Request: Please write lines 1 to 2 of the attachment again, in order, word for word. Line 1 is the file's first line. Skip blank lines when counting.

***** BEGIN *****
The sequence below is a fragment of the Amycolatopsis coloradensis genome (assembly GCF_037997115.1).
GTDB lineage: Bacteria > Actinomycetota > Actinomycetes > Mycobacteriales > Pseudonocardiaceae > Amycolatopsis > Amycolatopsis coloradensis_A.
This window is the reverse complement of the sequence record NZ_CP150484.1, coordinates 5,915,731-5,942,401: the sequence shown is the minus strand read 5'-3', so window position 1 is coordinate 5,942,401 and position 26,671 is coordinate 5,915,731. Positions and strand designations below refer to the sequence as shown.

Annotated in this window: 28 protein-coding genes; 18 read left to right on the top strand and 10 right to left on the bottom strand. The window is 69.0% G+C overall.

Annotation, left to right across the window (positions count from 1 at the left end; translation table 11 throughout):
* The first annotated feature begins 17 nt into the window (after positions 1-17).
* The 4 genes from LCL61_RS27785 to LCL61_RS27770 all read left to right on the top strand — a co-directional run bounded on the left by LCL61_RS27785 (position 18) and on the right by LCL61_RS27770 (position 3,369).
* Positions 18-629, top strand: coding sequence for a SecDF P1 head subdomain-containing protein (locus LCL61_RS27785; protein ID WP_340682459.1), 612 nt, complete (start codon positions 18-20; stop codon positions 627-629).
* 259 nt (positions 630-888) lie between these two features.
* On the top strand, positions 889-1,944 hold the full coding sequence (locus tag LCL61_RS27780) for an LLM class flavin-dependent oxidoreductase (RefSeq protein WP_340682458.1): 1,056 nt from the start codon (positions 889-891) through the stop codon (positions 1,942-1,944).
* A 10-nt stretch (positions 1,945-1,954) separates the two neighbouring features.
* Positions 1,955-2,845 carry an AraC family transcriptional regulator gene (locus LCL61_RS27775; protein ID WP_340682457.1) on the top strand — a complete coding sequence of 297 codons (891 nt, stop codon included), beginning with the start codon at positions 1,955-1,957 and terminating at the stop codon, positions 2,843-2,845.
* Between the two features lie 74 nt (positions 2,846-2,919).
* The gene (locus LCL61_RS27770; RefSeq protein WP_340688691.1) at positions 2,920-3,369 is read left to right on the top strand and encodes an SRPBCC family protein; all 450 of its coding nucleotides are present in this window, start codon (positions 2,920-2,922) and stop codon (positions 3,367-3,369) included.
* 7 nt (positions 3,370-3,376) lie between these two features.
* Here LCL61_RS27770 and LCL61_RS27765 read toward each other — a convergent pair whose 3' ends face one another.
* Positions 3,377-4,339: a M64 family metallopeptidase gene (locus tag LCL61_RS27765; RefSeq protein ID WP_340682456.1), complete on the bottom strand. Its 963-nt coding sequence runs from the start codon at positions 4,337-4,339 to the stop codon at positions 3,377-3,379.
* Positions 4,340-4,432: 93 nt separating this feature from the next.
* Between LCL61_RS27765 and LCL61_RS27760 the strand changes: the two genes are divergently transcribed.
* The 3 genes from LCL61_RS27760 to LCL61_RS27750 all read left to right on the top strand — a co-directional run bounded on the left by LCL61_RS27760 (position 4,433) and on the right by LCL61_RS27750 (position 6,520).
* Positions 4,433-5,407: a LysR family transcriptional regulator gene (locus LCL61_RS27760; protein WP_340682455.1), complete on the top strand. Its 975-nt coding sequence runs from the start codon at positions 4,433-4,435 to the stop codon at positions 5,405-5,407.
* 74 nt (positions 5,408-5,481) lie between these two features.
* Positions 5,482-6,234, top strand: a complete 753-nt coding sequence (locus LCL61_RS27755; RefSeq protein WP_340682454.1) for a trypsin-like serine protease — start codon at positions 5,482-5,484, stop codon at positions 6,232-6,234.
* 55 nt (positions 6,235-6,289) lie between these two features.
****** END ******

The sequence below is a fragment of the Amycolatopsis coloradensis genome (assembly GCF_037997115.1).
GTDB lineage: Bacteria > Actinomycetota > Actinomycetes > Mycobacteriales > Pseudonocardiaceae > Amycolatopsis > Amycolatopsis coloradensis_A.